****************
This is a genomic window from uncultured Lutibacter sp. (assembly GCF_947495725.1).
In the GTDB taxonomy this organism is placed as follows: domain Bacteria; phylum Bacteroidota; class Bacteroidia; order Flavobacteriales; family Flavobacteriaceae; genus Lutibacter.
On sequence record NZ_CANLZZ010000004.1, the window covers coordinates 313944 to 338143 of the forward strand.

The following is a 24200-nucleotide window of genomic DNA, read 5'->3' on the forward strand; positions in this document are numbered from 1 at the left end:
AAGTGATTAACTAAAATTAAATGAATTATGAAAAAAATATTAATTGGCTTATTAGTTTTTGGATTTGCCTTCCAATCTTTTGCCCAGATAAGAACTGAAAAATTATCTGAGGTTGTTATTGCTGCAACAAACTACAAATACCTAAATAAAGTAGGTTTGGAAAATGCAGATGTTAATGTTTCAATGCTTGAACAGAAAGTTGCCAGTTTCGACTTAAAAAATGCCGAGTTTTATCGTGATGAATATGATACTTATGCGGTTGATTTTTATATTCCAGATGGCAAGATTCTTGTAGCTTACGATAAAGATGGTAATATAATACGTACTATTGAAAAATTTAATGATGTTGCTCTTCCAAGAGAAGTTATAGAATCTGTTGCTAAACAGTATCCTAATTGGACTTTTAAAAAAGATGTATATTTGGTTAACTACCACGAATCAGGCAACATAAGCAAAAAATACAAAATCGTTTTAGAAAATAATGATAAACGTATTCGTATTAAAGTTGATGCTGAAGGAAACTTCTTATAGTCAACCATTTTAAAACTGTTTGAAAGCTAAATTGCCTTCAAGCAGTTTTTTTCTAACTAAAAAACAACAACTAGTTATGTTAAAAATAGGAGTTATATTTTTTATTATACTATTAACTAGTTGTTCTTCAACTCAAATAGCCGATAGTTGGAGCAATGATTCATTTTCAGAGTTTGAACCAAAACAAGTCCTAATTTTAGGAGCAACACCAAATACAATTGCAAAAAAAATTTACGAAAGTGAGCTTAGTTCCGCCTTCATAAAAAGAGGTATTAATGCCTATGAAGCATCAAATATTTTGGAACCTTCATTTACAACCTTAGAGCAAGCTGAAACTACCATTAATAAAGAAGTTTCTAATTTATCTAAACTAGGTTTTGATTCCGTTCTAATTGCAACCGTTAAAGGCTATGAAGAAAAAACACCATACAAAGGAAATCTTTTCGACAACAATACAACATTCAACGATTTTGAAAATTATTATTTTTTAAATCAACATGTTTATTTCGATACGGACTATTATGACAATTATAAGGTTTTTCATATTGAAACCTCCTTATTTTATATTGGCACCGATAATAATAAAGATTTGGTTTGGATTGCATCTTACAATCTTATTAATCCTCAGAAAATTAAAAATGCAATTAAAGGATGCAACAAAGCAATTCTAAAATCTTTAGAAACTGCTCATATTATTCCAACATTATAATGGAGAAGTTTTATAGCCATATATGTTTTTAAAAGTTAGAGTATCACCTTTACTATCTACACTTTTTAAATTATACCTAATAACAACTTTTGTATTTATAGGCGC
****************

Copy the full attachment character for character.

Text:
This is a genomic window from uncultured Lutibacter sp. (assembly GCF_947495725.1).
In the GTDB taxonomy this organism is placed as follows: domain Bacteria; phylum Bacteroidota; class Bacteroidia; order Flavobacteriales; family Flavobacteriaceae; genus Lutibacter.
On sequence record NZ_CANLZZ010000004.1, the window covers coordinates 313944 to 338143 of the forward strand.

The following is a 24200-nucleotide window of genomic DNA, read 5'->3' on the forward strand; positions in this document are numbered from 1 at the left end:
AAGTGATTAACTAAAATTAAATGAATTATGAAAAAAATATTAATTGGCTTATTAGTTTTTGGATTTGCCTTCCAATCTTTTGCCCAGATAAGAACTGAAAAATTATCTGAGGTTGTTATTGCTGCAACAAACTACAAATACCTAAATAAAGTAGGTTTGGAAAATGCAGATGTTAATGTTTCAATGCTTGAACAGAAAGTTGCCAGTTTCGACTTAAAAAATGCCGAGTTTTATCGTGATGAATATGATACTTATGCGGTTGATTTTTATATTCCAGATGGCAAGATTCTTGTAGCTTACGATAAAGATGGTAATATAATACGTACTATTGAAAAATTTAATGATGTTGCTCTTCCAAGAGAAGTTATAGAATCTGTTGCTAAACAGTATCCTAATTGGACTTTTAAAAAAGATGTATATTTGGTTAACTACCACGAATCAGGCAACATAAGCAAAAAATACAAAATCGTTTTAGAAAATAATGATAAACGTATTCGTATTAAAGTTGATGCTGAAGGAAACTTCTTATAGTCAACCATTTTAAAACTGTTTGAAAGCTAAATTGCCTTCAAGCAGTTTTTTTCTAACTAAAAAACAACAACTAGTTATGTTAAAAATAGGAGTTATATTTTTTATTATACTATTAACTAGTTGTTCTTCAACTCAAATAGCCGATAGTTGGAGCAATGATTCATTTTCAGAGTTTGAACCAAAACAAGTCCTAATTTTAGGAGCAACACCAAATACAATTGCAAAAAAAATTTACGAAAGTGAGCTTAGTTCCGCCTTCATAAAAAGAGGTATTAATGCCTATGAAGCATCAAATATTTTGGAACCTTCATTTACAACCTTAGAGCAAGCTGAAACTACCATTAATAAAGAAGTTTCTAATTTATCTAAACTAGGTTTTGATTCCGTTCTAATTGCAACCGTTAAAGGCTATGAAGAAAAAACACCATACAAAGGAAATCTTTTCGACAACAATACAACATTCAACGATTTTGAAAATTATTATTTTTTAAATCAACATGTTTATTTCGATACGGACTATTATGACAATTATAAGGTTTTTCATATTGAAACCTCCTTATTTTATATTGGCACCGATAATAATAAAGATTTGGTTTGGATTGCATCTTACAATCTTATTAATCCTCAGAAAATTAAAAATGCAATTAAAGGATGCAACAAAGCAATTCTAAAATCTTTAGAAACTGCTCATATTATTCCAACATTATAATGGAGAAGTTTTATAGCCATATATGTTTTTAAAAGTTAGAGTATCACCTTTACTATCTACACTTTTTAAATTATACCTAATAACAACTTTTGTATTTATAGGCGC